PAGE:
Transitional Justice from a Gender Perspective
On December 2, the webinar “Justice from a Gender Perspective” was held with guest speaker Professor Arancha Garcia del Soto as a means of discussing experiences of women and ethnic minorities that have gone through different forms of violence in their societies. The event was co-sponsored jointly by the Council on Latin American & Iberian Studies, European Studies Council, and the Program on Peace and Development. For the webinar, Del Soto, who has worked with victims of war and structural violence since 1993, prepared a presentation focused on three main “case studies” as a means of presenting the impact of gender roles on pre-established notions of patriarchal societies.
The first of the three examples presented was the ethno-political Balkan conflict that happened in the 1990s. In this section of the webinar, del Soto discussed the Srebrenica massacre, where the death of thousands of Bosnian men aged from sixteen to sixty-five led to a destruction of cultural heritage. As a response, the Women’s Court in Sarajevo was established many years later, “with the goal to make women’s truth visible beyond the state borders;” which in this case are the testimonies of mothers of the boys who had been killed during the aforementioned massacre. The speaker gave several examples of the war crimes that have been tackled at the Women’s Court, as well as recommendations for the progress that still needed to be made, which included “a larger focus on education rather than militarism.”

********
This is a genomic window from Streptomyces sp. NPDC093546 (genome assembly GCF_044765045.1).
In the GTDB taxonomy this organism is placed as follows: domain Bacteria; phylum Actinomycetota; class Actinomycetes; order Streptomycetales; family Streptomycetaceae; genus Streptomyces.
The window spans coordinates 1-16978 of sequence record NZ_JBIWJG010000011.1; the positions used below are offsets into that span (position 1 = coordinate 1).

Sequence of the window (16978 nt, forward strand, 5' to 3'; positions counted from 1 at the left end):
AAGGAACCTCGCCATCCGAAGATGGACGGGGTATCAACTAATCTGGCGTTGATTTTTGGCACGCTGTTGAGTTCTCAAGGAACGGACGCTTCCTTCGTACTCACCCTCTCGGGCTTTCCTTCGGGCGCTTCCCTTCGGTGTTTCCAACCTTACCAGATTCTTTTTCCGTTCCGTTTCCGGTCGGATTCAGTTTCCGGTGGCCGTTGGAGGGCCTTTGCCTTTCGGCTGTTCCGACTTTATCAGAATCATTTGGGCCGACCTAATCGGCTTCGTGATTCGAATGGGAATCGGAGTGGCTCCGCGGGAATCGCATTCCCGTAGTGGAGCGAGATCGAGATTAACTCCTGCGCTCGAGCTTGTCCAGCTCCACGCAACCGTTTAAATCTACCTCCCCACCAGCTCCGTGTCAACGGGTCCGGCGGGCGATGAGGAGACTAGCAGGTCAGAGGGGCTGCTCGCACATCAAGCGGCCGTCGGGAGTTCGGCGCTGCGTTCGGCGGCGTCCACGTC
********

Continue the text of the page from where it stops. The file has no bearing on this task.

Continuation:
The speaker discussed The Permanent People’s Tribunal in Rome, Italy as having given recognition, visibility and a voice to the peoples suffering violations of their fundamental rights. The tribunal, consisted of an international network of experts practicing interdisciplinary research, did not “have many ongoing cases around gender,” according to the speaker, with currently only three main cases. Nevertheless, the case regarding Migrant Rights was presented as an important means of tackling the problem of sexual trafficking and labor exploitation, where the speaker presented the issue of exiled women becoming “in debt to their smugglers,” hence being exploited thereby. Another issue raised was the denial of the request for international protection of LGBT+ individuals, who were told to “hide their sexual preference and gender identity” instead of being given further support.
The importance of making exiles and diasporas visible was presented by the speaker through the third main example of the webinar—the Colombian Colectivos de Mejeres. Following the Colombian conflict, the Colombian Truth Commission was established, which for the first time had tackled the topic of “Exile”, hence presenting a way to collect testimonies of exiled individuals as well as collective cases. In a unique feature of the talk, the presenter showcased a music video as an example of the impact woman in exile had in promoting a peace campaign through art. Moreover, del Soto went over the creation of NODOS, a self-sustained organization focused on social support and reaching out to individuals in exile as well as women victimized by societies undergoing political conflict.
The event concluded with a short discussion of the importance of wellbeing of exiled individuals, as well as a 15-minute Q&A during which the importance of further broadening the target audience of these contemporary movements for women’s justice and perspective was discussed.
The webinar was moderated by Professor Maria Jose Hierro from the Political Science department at Yale University.
Written by Din-Ammar Tolj (Yale College, Class of 2025)